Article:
Valerie Otte:
Sculpture "Martha", bronze
Valerie Otte:
Sculpture "Martha", bronze

Quick info

ars mundi Exclusive Edition | limited, 49 copies | numbered | signed | bronze | patinated | size 26,5 x 18 x 20,5 cm (h/w/d) | weight 14,1 kg

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Product no. IN-902448

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Sculpture "Martha", bronze
Valerie Otte: Sculpture "Martha", bronze

Detailed description

Sculpture "Martha", bronze

The sculptural work of Berlin artist Valerie Otte presents sensitive portraits of people in quiet moments. The figures' souls and feelings become almost tangible. The trained sculptor gives her bronze sculptures unique expressiveness through a strikingly loosely modelled surface.

Fine bronze sculpture. Hand-cast using the Lost-Wax-Process and patinated. Limited edition of 49 copies, numbered and signed. Size 26,5 x 18 x 20,5 cm (h/w/d). Weight 14,1 kg. ars mundi Exclusive Edition.

This object is part of the following sets

Portrait of the artist Valerie Otte

About Valerie Otte

Insight into the human soul

Otte's art can be described as a play of the eyes at distance, which is a classical description for figurative sculpture. The rule: Close observation. In her works, the artist translates everything that she saw in the world as a quiet emotion, a small gesture or a moment of truthfulness. The viewer then "reads" these traces cast in bronze and soon no longer sees mere sculptures but personalities. It is a game that educates - not only for art but also for the world.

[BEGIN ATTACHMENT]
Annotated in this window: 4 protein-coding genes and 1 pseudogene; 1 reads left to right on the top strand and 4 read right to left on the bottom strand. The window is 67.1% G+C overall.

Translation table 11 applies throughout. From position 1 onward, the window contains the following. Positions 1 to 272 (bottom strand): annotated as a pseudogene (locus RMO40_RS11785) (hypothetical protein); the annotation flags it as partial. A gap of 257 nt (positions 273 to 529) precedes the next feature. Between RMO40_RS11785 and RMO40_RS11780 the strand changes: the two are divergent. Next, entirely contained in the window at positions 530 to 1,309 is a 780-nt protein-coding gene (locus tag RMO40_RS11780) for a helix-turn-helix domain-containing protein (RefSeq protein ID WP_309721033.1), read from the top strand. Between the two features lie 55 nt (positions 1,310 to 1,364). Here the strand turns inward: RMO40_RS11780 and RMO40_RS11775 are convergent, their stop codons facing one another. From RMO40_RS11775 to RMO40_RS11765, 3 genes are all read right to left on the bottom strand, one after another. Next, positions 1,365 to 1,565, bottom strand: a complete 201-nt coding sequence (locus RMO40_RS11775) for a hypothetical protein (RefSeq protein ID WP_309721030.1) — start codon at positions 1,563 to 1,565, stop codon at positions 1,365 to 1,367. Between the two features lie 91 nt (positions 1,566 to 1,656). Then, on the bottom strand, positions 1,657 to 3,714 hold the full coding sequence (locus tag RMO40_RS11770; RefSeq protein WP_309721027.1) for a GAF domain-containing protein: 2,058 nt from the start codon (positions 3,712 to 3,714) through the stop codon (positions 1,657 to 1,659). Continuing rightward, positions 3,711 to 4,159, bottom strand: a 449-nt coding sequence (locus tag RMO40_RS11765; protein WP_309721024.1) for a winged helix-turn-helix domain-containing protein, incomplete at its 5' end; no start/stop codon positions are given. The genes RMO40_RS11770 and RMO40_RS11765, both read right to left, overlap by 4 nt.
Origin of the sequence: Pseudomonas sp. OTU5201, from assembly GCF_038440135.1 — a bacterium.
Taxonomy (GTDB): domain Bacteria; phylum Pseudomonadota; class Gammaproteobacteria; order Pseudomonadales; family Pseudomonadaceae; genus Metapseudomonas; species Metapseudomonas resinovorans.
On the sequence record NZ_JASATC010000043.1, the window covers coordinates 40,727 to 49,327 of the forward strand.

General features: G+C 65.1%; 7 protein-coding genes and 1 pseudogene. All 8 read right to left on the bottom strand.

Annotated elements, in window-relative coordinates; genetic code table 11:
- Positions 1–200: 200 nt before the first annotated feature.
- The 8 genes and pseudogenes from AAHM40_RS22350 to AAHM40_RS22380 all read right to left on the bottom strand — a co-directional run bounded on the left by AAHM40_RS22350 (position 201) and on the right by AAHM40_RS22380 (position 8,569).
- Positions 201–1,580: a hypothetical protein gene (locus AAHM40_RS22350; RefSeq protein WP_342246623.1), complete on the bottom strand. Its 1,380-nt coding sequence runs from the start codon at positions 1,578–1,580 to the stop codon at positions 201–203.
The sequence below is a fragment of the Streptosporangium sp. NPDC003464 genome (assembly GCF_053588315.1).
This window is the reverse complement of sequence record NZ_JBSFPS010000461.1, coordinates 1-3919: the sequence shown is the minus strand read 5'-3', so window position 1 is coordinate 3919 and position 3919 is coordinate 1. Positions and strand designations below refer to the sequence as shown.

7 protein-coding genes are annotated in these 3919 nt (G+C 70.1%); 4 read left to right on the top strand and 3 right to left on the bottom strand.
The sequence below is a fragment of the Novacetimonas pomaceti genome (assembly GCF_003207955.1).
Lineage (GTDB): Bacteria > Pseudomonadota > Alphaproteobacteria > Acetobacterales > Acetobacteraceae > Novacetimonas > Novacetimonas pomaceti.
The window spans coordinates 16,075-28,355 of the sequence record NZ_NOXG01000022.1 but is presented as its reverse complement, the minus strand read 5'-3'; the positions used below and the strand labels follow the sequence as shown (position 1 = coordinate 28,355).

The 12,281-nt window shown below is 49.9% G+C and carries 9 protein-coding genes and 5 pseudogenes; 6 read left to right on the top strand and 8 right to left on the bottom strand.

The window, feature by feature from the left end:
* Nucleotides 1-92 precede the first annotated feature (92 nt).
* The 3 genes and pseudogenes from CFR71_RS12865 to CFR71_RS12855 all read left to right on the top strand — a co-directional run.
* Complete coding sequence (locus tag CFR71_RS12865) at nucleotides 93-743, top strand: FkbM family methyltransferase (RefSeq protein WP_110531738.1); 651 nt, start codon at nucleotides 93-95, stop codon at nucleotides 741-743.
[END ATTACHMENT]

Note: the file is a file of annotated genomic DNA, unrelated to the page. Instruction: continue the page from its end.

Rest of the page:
Valerie Otte (born in 1977) studied sculpture and art history in London and Berlin. She followed up with a diploma in product design in Potsdam – this path describes perfectly the approach and versatility of her work.

Otte's work as a sculptor in her Berlin studio is primarily figurative. Her bronze figures are rarely actually portraits (although she has made and continues to make some portraits from models). They are sensitive character studies of great emotional and psychological depth, which allow the viewer an insight into their inner lives without exaggerated "posing", simply through quiet suggestion and barely perceptible gesture. In the process, Otte's figures usually rest within themselves so that the viewer almost believes witnessing an intimate moment.

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